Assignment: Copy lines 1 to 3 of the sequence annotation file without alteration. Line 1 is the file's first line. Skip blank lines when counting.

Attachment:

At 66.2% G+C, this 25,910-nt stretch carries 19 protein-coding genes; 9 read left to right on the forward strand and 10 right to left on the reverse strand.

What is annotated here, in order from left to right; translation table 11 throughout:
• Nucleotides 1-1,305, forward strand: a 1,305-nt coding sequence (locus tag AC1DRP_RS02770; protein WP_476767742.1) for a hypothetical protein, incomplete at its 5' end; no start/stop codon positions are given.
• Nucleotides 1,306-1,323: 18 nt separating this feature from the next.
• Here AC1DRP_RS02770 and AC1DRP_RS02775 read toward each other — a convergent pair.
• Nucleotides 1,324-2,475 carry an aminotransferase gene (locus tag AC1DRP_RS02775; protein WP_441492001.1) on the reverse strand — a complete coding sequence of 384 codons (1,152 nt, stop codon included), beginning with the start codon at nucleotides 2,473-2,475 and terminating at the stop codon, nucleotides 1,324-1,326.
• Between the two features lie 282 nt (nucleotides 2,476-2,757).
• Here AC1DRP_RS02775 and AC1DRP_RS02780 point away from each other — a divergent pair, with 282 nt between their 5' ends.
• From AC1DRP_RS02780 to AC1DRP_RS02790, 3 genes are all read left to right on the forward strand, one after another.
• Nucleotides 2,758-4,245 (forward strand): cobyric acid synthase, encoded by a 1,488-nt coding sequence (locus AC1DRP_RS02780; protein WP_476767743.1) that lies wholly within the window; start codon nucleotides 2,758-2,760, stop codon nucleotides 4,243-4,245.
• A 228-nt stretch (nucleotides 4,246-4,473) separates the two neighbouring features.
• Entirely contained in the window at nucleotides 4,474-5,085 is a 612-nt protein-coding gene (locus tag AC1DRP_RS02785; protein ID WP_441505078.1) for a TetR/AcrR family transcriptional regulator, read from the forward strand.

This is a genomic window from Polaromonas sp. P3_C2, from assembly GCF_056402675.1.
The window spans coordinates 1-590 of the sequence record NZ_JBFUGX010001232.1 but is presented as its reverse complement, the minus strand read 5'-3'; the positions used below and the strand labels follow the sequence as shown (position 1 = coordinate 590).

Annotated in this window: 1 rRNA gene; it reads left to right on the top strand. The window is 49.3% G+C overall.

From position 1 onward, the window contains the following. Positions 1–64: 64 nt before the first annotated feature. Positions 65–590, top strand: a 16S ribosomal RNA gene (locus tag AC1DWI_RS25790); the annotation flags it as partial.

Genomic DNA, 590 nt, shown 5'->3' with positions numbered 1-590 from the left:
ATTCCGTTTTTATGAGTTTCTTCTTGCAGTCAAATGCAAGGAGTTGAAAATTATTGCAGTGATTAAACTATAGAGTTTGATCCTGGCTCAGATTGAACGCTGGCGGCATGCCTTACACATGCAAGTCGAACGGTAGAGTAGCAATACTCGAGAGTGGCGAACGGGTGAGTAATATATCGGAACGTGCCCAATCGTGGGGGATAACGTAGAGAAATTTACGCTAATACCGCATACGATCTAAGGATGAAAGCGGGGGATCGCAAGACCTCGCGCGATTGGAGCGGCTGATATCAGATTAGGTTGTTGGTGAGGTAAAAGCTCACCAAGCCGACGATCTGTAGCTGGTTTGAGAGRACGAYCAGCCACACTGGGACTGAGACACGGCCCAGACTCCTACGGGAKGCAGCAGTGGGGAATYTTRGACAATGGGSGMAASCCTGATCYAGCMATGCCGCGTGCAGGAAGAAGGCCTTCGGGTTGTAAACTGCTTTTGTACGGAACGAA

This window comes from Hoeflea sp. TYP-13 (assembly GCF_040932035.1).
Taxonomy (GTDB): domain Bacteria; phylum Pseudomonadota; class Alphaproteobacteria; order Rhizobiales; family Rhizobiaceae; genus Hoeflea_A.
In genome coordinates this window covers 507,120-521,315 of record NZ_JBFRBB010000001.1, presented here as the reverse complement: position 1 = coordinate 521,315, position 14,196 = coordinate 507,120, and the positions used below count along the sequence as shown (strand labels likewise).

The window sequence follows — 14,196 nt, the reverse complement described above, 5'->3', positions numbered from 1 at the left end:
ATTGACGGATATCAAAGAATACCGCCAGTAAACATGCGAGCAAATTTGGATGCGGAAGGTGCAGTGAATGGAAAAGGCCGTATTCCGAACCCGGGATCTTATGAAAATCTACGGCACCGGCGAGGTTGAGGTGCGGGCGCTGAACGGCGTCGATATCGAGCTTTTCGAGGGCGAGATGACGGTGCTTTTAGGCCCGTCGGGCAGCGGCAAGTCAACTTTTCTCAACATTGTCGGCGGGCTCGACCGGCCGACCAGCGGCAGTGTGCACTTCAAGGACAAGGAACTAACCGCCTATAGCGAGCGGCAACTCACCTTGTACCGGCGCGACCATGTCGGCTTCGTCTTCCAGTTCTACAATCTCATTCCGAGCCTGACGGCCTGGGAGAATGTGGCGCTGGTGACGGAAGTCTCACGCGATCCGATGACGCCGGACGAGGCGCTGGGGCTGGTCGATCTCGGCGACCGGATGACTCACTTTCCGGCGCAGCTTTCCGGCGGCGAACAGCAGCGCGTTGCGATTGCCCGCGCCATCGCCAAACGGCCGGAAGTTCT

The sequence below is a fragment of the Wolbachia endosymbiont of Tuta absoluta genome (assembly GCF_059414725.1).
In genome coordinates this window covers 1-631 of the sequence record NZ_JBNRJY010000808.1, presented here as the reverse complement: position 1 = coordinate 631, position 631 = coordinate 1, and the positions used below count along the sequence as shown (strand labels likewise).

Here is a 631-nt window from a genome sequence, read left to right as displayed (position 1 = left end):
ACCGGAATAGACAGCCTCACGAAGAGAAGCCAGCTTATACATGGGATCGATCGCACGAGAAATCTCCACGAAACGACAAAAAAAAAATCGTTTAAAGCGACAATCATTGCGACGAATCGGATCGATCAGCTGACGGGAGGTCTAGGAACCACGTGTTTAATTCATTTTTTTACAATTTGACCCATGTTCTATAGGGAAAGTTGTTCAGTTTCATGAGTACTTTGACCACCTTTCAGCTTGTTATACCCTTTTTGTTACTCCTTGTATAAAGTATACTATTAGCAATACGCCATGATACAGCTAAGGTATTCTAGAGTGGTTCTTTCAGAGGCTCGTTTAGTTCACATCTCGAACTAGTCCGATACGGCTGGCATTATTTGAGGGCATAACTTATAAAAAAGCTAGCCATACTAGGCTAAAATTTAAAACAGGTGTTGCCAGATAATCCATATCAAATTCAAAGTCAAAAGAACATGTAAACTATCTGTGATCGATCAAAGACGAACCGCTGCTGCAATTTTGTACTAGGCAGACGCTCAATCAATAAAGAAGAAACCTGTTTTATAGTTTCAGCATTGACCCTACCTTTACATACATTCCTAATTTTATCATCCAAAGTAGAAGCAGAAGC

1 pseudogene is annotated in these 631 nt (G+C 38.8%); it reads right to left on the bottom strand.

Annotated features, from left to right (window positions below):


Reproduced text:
At 66.2% G+C, this 25,910-nt stretch carries 19 protein-coding genes; 9 read left to right on the forward strand and 10 right to left on the reverse strand.

What is annotated here, in order from left to right; translation table 11 throughout:
• Nucleotides 1-1,305, forward strand: a 1,305-nt coding sequence (locus tag AC1DRP_RS02770; protein WP_476767742.1) for a hypothetical protein, incomplete at its 5' end; no start/stop codon positions are given.